As the General Election edges closer two Reports, “Liberal Education and the National Curriculum” published by Civitas, and the University of Bristol’s Transition from Primary to Secondary School are likely to catch the attention of politicians. Seventy years ago the classicist Sir Richard Livingstone, soon to become Vice Chancellor of Oxford, addressed both these issues when he wrote “If a school sends out children with the desire for knowledge and some idea of how to acquire and use it, it will have done its work… if a school is unable to teach its pupils to work things out for themselves, they will be unable to teach them anything else of value.”
How this should be done in the 21st century engages the thoughtful attention of David Conway in the context of today’s national curriculum. Conway makes a robust case for why “a free society cannot operate without a body of well-educated citizens who have the ability and confidence to hold government and public services to account” Like Thomas Jefferson before him, Conway argues that if the people are not enlightened enough to participate within political affairs the remedy is not to take that responsibility from them, but to educate them well enough to participate with full comprehension.
To create such an educated citizen, Conway argues, it is necessary to draw upon the wisdom of the ages classified into separate disciplines each with its own particular methodology. Conway deplores the attempts by modern educationalists (he specifically sites Richard Pring of Oxford) to simplify such studies to fit the limited attention span of what they see as an ever less thoughtful and careless society. This is not just a problem of our own time for Aristotle understood that what might make sense to a mature mind could mean little to youngsters who had no experience of life and could only repeat high-flown phrases ‘without conviction of their truth.’ Without experience of the rough and tumble of life questions raised by a liberal education mean little to the young.
A functional democracy, such as England, requires men and women of affairs who can think like philosophers and philosophers who can think and act as craftsmen. John Milton understood this when he said that “although a man should pride himself to have all the tongues that Babel cleft the world into, yet if he had not studied solid things as well as words he would nothing so much be esteemed a learned man as any yeoman or tradesman.” The English have subsequently done themselves great damage by either not recognising this or falling into the trap of so watering down intellectual study that it becomes almost worthless.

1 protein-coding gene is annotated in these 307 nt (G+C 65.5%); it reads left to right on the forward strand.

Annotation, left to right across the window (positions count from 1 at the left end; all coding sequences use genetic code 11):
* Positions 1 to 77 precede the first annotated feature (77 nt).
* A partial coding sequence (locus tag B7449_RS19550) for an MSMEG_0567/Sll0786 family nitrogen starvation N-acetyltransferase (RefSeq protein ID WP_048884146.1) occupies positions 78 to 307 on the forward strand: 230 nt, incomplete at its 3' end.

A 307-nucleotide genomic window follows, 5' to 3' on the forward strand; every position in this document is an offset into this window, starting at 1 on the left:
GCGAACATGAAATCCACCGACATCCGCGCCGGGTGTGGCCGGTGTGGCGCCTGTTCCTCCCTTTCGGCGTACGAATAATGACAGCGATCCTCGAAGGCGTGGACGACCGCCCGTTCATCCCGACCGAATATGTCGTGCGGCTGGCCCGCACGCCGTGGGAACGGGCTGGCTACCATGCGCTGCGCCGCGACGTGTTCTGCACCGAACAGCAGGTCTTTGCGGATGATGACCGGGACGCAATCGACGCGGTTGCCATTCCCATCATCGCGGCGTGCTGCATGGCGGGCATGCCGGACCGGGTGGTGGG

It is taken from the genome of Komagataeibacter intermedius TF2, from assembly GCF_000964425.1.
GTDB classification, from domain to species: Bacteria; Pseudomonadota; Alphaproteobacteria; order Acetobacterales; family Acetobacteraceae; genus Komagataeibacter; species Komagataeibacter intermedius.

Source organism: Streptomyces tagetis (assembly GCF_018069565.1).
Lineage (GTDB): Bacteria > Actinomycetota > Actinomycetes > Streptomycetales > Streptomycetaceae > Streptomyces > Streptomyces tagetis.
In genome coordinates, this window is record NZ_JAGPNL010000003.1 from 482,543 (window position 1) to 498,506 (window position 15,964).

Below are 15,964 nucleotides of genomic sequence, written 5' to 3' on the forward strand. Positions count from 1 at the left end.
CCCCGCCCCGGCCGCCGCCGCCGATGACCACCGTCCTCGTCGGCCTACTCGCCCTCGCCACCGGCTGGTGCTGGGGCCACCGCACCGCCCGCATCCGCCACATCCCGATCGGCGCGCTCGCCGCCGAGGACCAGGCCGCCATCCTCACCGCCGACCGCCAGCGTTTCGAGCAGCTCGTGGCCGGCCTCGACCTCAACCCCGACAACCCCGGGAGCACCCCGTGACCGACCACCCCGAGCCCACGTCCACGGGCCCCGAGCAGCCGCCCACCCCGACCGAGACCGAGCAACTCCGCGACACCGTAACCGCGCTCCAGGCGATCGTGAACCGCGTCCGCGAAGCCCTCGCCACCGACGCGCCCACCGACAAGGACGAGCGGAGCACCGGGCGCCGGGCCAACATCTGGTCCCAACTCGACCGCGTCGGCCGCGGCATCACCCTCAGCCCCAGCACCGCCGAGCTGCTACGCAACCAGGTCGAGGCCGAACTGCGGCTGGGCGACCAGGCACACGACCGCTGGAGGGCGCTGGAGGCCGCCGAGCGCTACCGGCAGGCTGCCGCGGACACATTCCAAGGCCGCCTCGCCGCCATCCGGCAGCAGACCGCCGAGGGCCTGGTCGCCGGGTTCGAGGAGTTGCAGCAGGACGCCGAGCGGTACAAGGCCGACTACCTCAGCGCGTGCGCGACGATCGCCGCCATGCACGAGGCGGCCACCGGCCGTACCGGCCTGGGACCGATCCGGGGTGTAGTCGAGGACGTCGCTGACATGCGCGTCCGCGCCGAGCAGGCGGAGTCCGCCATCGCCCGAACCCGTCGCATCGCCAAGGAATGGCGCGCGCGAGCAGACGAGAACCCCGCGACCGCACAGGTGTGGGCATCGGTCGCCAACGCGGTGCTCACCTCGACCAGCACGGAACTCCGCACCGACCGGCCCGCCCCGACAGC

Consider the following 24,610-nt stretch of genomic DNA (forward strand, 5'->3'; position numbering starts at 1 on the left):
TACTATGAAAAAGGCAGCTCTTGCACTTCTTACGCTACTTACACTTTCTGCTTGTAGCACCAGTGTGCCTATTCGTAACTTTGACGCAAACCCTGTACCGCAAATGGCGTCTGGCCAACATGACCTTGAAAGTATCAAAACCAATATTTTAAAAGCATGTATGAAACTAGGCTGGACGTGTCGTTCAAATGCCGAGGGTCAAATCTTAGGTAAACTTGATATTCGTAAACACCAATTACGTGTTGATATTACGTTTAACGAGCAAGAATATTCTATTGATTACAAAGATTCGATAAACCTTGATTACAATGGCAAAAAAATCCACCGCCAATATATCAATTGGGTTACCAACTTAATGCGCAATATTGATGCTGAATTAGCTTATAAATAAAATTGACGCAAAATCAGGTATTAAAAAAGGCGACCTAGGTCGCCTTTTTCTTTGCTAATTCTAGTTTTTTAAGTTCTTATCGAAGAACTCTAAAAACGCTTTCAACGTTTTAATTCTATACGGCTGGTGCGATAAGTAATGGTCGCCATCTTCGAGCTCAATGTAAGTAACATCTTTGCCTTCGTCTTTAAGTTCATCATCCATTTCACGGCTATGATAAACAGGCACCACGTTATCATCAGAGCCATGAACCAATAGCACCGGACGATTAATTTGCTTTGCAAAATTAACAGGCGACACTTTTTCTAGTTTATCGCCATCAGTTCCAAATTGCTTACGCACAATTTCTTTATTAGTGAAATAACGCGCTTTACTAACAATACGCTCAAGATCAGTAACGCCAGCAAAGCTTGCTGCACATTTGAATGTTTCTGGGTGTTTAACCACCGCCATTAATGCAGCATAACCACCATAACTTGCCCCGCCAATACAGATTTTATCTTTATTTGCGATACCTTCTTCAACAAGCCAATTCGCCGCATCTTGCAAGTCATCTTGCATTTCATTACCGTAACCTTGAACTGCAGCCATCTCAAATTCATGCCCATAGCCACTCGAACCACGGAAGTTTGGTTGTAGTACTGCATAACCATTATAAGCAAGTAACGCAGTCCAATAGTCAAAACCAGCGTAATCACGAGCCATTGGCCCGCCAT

The solution does not lie in the promotion of somewhat nebulous topics that start with an issue of immediate interest, but have no methodology which can ultimately provide a lifelong framework for thinking straight. Rather the answer lies in having teachers of such a wealth and depth of academic and human understanding that they can infuse the teaching of an intellectually rigorous discipline with the multiple connections to other bodies of knowledge that keeps a child alert and involved. Without this, in Livingstone’s words, a curriculum becomes “a bursting portmanteau (overnight cases) which ought to be confined to the necessary clothes for a journey through life, but becomes instead a wardrobe of bits of costume for any emergency.” Milton magnificently bridged the perceptual gap between the affairs of the hand and the heart, between the private and the public, when he defined “a complete and generous education [as one which] fits a man to perform justly, skilfully and magnanimously, all the offices, public and private, of peace and war.”
It is the very lack of a unified understanding of what English schooling should be about that the Bristol Report on Transition so shockingly demonstrates. Bristol is a patchwork of different kinds of schools – state and independent, ancient foundations, secondary modern schools redesigned as comprehensives, Academies and Foundation Schools, each with their separate ethos and character, receiving children at the inappropriate age of eleven from more cohesively planned primary schools. And it is here that English schooling falls apart for the differences between the primary and secondary schools are fundamental and include the assumptions, the prejudices, “the language, the approach, for the very nature of the phases are as different as any two cousins can be.” Bridging that gap consumes all the time and energy which teachers should be putting into developing “a complete and generous education.” The system, the Report concludes, reinforces the culture of “two tribes, the tribe of secondary teachers and the tribe of primary teachers” which squeezes out any genuine attempt to ensure that liberal education for which Conway and Milton (and probably Pring) plead so convincingly becomes the bedrock of democracy.
See Civitas for “Liberal Education of the National Curriculum; The University of Bristol’s Transition from Primary to Secondary School; Action One, Six and Seven of the Briefing Paper and Chapter Eight of Overschooled but Undereducated